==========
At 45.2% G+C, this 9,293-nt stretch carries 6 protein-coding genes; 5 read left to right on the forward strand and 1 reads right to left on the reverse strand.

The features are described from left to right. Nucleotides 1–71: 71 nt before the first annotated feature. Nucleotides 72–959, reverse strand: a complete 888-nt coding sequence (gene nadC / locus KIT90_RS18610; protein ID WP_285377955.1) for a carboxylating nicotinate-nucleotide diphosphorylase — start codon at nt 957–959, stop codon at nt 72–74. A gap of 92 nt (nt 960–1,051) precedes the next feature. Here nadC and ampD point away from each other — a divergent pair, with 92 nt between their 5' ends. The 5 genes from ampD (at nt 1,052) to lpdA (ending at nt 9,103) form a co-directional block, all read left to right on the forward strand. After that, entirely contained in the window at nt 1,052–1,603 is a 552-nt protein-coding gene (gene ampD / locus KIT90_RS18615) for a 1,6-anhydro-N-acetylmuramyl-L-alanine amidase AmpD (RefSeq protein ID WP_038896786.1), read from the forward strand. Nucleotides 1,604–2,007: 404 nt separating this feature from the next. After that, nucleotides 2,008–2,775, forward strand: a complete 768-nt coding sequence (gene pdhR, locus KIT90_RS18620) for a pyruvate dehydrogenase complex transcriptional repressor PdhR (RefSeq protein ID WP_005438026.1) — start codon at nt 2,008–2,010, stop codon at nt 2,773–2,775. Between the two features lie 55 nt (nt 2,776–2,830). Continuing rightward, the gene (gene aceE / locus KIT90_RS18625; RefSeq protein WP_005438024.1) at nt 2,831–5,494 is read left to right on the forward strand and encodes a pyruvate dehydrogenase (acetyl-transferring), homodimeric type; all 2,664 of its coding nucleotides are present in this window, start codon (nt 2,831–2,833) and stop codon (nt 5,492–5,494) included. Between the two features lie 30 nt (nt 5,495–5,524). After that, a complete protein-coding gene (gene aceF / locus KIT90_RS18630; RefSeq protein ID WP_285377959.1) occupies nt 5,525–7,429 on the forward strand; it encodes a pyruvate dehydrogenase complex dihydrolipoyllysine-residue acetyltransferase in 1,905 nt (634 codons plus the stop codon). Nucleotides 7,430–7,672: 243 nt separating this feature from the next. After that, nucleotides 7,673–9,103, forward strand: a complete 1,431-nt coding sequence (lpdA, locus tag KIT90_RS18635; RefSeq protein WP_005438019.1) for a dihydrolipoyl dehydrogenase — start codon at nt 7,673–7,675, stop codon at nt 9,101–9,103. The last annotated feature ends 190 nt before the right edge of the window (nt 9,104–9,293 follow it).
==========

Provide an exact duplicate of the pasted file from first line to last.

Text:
At 45.2% G+C, this 9,293-nt stretch carries 6 protein-coding genes; 5 read left to right on the forward strand and 1 reads right to left on the reverse strand.

The features are described from left to right. Nucleotides 1–71: 71 nt before the first annotated feature. Nucleotides 72–959, reverse strand: a complete 888-nt coding sequence (gene nadC / locus KIT90_RS18610; protein ID WP_285377955.1) for a carboxylating nicotinate-nucleotide diphosphorylase — start codon at nt 957–959, stop codon at nt 72–74. A gap of 92 nt (nt 960–1,051) precedes the next feature. Here nadC and ampD point away from each other — a divergent pair, with 92 nt between their 5' ends. The 5 genes from ampD (at nt 1,052) to lpdA (ending at nt 9,103) form a co-directional block, all read left to right on the forward strand. After that, entirely contained in the window at nt 1,052–1,603 is a 552-nt protein-coding gene (gene ampD / locus KIT90_RS18615) for a 1,6-anhydro-N-acetylmuramyl-L-alanine amidase AmpD (RefSeq protein ID WP_038896786.1), read from the forward strand. Nucleotides 1,604–2,007: 404 nt separating this feature from the next. After that, nucleotides 2,008–2,775, forward strand: a complete 768-nt coding sequence (gene pdhR, locus KIT90_RS18620) for a pyruvate dehydrogenase complex transcriptional repressor PdhR (RefSeq protein ID WP_005438026.1) — start codon at nt 2,008–2,010, stop codon at nt 2,773–2,775. Between the two features lie 55 nt (nt 2,776–2,830). Continuing rightward, the gene (gene aceE / locus KIT90_RS18625; RefSeq protein WP_005438024.1) at nt 2,831–5,494 is read left to right on the forward strand and encodes a pyruvate dehydrogenase (acetyl-transferring), homodimeric type; all 2,664 of its coding nucleotides are present in this window, start codon (nt 2,831–2,833) and stop codon (nt 5,492–5,494) included. Between the two features lie 30 nt (nt 5,495–5,524). After that, a complete protein-coding gene (gene aceF / locus KIT90_RS18630; RefSeq protein ID WP_285377959.1) occupies nt 5,525–7,429 on the forward strand; it encodes a pyruvate dehydrogenase complex dihydrolipoyllysine-residue acetyltransferase in 1,905 nt (634 codons plus the stop codon). Nucleotides 7,430–7,672: 243 nt separating this feature from the next. After that, nucleotides 7,673–9,103, forward strand: a complete 1,431-nt coding sequence (lpdA, locus tag KIT90_RS18635; RefSeq protein WP_005438019.1) for a dihydrolipoyl dehydrogenase — start codon at nt 7,673–7,675, stop codon at nt 9,101–9,103. The last annotated feature ends 190 nt before the right edge of the window (nt 9,104–9,293 follow it).